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Wednesday, July 06, 2005


The SMH reports:

The Opposition Leader, Kim Beazley, has called on the Federal Government to “do something different in Afghanistan” ...

a) Open a chain of oxygen bars?
b) Establish Australian rule?
c) Enforce casual-dress Fridays?
d) Mandatory wind chimes?
e) Sell maps guiding tourists to celebrity Afghan homes?
f) Give cats the vote?

Posted by Tim B. on 07/06/2005 at 12:38 PM
(18) CommentsPermalink


Former Mark Latham sloganeer Bob Ellis has been working on some new slogans for the ex-ALP leader:

He should quickly learn the definition of ‘B-grade arsehole’, because he fits it.

The Age’s Andrew Jaspan will be shocked. Bob’s coarse and very ill-thought through remark demeans the man and is one of the reasons why people are slightly sceptical of his motives and everything else. And here’s Ellis on freed captive Douglas Wood:

What a greedy, graceless, bumptious capitalist pig he has proved to be.

Ellis has received far more in public funds for his worthless movies and other left-friendly crapwork than Wood earned for his Network Ten interview. I guess a person is only greedy if they accept money from a source other than the taxpayer.

(Via Ellis spy Raff)

Posted by Tim B. on 07/06/2005 at 12:26 PM
(8) CommentsPermalink


The NYT’s Nicholas Kristof:

It’s worth acknowledging that Mr. Bush, and conservatives generally, have in many ways been great for the developing world. At their best, they bring a healthy dose of hands-on practicality to their efforts.

“Worth acknowledging”? “In many ways”? “At their best”? Edit the grudging qualifiers and waffle and a clearer view emerges: “Mr. Bush and conservatives have been great for the developing world. They bring hands-on practicality.” Kristof continues:

The liberal approach to helping the poor is sometimes to sponsor a U.N. conference and give ringing speeches calling for changed laws and more international assistance ...

Liberals may also put too much faith in aid itself. What Africa needs most desperately are things it can itself provide: good governance, a firmer neighborhood response to genocide in Sudan, and a collective nudging of Robert Mugabe into retirement.

Yes. A good nudging ought to do it. In other African news, Nigerian president Olusegun Obasanjo wants “upliftment”:

“For Africa (to fight poverty) it will require not only the debt forgiveness for which we have been vigorously campaigning but also a massive inflow of finance through repatriation of corruption-tainted funds in foreign banks, the fulfillment of commitments made by our development partners, new funds through investments ... and our collective political will to undertake our own part for our upliftment.”

The king and prime minister of Swaziland are way ahead on the whole upliftment deal:

Swaziland’s MPs demanded the resignation of their prime minister yesterday for plundering government development funds to buy a £29 million private jet for King Mswati, absolute monarch of the impoverished African mountain kingdom.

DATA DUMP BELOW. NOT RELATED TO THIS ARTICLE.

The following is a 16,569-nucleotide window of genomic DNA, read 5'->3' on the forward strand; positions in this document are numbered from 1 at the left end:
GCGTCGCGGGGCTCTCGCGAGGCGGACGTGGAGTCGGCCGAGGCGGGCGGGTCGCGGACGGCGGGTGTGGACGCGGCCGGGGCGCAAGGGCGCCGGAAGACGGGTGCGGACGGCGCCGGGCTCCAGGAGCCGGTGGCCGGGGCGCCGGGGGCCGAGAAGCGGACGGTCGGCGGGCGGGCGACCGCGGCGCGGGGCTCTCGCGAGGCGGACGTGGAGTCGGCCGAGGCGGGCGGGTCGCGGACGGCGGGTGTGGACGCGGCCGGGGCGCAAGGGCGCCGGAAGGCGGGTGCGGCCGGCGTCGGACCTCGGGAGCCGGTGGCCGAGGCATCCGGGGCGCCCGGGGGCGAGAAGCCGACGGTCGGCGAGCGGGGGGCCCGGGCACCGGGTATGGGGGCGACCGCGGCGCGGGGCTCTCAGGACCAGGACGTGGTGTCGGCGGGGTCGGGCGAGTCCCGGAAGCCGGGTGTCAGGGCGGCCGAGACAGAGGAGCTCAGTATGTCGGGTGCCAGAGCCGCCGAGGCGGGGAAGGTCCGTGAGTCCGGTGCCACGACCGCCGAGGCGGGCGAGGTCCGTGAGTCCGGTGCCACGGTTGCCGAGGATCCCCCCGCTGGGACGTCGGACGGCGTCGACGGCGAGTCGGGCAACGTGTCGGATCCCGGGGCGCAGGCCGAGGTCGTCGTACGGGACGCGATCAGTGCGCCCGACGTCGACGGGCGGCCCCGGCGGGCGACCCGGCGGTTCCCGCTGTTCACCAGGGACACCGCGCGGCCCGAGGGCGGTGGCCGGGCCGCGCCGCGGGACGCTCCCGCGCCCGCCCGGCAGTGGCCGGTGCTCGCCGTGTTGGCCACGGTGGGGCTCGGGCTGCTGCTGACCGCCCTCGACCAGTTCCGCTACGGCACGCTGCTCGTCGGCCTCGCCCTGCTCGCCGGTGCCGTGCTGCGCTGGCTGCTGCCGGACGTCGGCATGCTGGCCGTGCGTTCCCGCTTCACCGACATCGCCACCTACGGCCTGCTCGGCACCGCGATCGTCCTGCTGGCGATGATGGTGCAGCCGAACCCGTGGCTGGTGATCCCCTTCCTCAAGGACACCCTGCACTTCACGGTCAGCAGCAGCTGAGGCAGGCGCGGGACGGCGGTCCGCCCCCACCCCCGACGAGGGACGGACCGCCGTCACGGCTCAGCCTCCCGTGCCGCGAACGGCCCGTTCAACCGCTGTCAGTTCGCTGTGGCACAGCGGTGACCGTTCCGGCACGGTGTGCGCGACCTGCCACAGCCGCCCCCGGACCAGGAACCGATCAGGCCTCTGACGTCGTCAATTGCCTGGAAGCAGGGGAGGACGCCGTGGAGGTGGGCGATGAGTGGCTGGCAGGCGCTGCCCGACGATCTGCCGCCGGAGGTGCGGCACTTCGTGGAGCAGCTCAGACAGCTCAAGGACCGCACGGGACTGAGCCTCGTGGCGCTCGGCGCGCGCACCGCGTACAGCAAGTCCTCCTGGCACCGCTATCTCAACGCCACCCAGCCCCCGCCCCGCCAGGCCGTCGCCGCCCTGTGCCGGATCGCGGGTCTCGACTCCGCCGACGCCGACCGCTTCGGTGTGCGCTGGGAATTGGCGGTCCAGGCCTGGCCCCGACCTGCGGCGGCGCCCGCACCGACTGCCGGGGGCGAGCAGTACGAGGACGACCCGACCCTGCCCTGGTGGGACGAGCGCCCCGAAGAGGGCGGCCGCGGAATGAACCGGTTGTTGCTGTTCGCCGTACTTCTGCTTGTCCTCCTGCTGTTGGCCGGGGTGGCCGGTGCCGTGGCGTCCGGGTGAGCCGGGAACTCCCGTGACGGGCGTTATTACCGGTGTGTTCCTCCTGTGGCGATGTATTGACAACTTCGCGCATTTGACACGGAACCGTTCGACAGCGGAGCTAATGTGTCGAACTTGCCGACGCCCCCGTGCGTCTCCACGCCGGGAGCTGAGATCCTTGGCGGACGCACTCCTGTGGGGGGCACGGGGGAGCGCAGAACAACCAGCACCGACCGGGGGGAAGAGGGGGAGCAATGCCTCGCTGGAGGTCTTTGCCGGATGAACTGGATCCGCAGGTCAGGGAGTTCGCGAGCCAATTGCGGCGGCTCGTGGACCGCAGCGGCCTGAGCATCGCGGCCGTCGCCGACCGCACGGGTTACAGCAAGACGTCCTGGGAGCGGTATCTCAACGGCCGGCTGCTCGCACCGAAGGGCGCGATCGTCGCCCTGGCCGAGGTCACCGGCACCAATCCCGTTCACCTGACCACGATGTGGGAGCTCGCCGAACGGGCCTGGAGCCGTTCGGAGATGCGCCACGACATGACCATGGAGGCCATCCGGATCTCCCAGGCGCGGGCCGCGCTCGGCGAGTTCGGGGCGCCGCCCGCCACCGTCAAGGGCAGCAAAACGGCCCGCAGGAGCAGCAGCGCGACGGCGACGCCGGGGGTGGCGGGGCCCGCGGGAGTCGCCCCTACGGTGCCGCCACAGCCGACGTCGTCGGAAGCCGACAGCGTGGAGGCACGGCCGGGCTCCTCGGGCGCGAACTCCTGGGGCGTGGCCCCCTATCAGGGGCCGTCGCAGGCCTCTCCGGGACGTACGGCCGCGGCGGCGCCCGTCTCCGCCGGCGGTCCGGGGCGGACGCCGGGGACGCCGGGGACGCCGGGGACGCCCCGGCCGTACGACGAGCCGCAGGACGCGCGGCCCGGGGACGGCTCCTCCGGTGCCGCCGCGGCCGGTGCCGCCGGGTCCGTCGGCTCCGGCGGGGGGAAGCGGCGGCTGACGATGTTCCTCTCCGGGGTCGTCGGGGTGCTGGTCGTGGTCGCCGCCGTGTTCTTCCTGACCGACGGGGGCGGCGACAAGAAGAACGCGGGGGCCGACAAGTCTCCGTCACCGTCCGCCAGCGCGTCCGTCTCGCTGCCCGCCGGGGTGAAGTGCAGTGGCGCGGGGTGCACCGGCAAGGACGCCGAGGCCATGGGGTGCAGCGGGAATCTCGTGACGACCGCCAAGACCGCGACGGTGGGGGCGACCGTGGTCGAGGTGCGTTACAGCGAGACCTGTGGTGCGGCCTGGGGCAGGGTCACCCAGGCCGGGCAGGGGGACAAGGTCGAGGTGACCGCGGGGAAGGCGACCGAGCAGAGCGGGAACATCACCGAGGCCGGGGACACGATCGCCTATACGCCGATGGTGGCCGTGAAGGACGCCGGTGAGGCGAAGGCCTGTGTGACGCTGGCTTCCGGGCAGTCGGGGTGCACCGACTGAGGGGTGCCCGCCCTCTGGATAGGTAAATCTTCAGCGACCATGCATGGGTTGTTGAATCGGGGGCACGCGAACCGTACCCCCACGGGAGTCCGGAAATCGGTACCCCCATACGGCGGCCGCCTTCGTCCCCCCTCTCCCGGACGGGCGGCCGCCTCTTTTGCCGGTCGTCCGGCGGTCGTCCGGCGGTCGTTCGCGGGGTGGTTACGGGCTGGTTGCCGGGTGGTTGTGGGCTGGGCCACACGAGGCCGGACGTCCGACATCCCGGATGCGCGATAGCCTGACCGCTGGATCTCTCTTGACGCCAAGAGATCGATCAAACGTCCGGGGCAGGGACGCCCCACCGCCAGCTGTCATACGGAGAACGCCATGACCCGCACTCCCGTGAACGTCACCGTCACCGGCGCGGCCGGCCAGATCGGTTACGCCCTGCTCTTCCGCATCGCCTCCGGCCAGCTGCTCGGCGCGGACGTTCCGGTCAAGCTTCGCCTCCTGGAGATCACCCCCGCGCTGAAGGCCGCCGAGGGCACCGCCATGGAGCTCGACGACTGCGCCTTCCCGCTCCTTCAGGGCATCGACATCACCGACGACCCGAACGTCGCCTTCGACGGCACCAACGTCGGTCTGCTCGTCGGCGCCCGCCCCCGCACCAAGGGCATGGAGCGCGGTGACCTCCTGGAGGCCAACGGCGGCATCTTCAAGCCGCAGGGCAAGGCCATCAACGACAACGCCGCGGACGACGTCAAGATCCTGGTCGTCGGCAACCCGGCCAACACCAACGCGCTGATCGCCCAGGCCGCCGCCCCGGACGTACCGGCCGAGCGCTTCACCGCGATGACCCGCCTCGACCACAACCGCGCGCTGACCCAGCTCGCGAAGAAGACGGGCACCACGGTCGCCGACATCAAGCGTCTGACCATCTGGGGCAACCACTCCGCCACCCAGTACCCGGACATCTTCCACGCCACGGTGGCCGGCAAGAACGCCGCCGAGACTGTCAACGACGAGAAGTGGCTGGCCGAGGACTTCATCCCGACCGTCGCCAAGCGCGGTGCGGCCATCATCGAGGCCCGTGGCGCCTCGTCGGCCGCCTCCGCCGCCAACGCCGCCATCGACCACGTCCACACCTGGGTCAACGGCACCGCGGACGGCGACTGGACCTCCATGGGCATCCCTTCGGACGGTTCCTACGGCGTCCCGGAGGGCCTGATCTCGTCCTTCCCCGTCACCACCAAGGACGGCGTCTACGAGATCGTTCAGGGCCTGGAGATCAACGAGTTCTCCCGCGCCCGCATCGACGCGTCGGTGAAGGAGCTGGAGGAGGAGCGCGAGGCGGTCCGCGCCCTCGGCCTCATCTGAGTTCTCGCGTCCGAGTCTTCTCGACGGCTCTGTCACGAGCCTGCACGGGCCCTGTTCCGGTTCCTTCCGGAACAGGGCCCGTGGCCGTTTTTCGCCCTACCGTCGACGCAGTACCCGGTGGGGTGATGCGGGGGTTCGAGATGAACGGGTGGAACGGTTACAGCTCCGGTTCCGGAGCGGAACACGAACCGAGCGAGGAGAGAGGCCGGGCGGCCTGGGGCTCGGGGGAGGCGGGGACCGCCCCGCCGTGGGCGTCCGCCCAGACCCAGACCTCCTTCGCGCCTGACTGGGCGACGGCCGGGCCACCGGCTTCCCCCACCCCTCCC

Sibusiso Barnabas Dlamini defended his decision, saying a personal jet was cheaper than “costly air charter” and essential for security “in these troubled times of international terrorism”.

(Via upliftment correspondent Alan R.M. Jones)

UPDATE. African aid works—if accompanied by privatisation, market reforms, and a multiparty electoral system.

Posted by Tim B. on 07/06/2005 at 11:42 AM
(16) CommentsPermalink


“The US contains 4% of the world’s population but produces about 25% of all carbon dioxide emissions.” Well, that’s one way of looking at things. Swedish PhD student Tino Sanandaji presents some alternative calculations:

America has only some 4.5% of world population but almost 40% of world spending on R & D, 50% of world industrial patents and over 60% of scientific Nobel prizes every year.

Hit the link for further interesting numbers. Still, even the lone global superpower sometimes needs some help from its friends.

Posted by Tim B. on 07/06/2005 at 10:58 AM
(9) CommentsPermalink


Via Freedom and Whisky, exclusive photographs of G8 protest entrepreneurs; at No Pasaran, a bunnyman searches for his lost echo; and in Melbourne’s Age, the cosmic fool freaks out squareville:


(Via Alan R.M. Jones)

UPDATE. Dossier dude Andrew Gilligan was thrown out of a protest gathering by your typical free-speech advocates:

Instantly recognised due to his media profile role during the Iraq War, Gilligan, 36, was spotted taking notes and using a dictaphone and was given 20 seconds to leave by angry activists who particularly object to the coverage of anti-capitalist protests in the Evening Standard. When he refused, a large number of individuals simply escorted him from the building. Although his personal equipment was initially confiscated, it was later handed back. His diary is now being sent down to London.

(Via Rob at SemiSkimmed)

Posted by Tim B. on 07/06/2005 at 10:02 AM
(17) CommentsPermalink


It’s a fake cake! Not intended to be eaten! Display purposes only! AIEEEEEE!


Ramsey and Adams now have their Saturday column material. Take the rest of the week off, boys.

Posted by Tim B. on 07/06/2005 at 08:44 AM
(13) CommentsPermalink


Gitmo isn’t the only prison in Cuba:

Cuba’s communist government has jailed 13 more political opponents this year, most on charges of “dangerousness,” a veteran rights activist reported Tuesday.

The report released Tuesday by the Havana-based Cuban Commission on Human Rights and Reconciliation said the total number of political prisoners as of June 30 was 306.

In lieu of any Western activists complaining about this, let’s burn some commie iconography instead.

Posted by Tim B. on 07/06/2005 at 08:26 AM
(5) CommentsPermalink


Because he cares, Tex urges that a troubled citizen seek immediate treatment.

Posted by Tim B. on 07/06/2005 at 07:52 AM
(10) CommentsPermalink


Stop questioning my patriotism,” demands Iowahawk special commentator Abu Musab Al-Zarqawi. “And stop comparing me to American moonbats!”

Posted by Tim B. on 07/06/2005 at 01:40 AM
(10) CommentsPermalink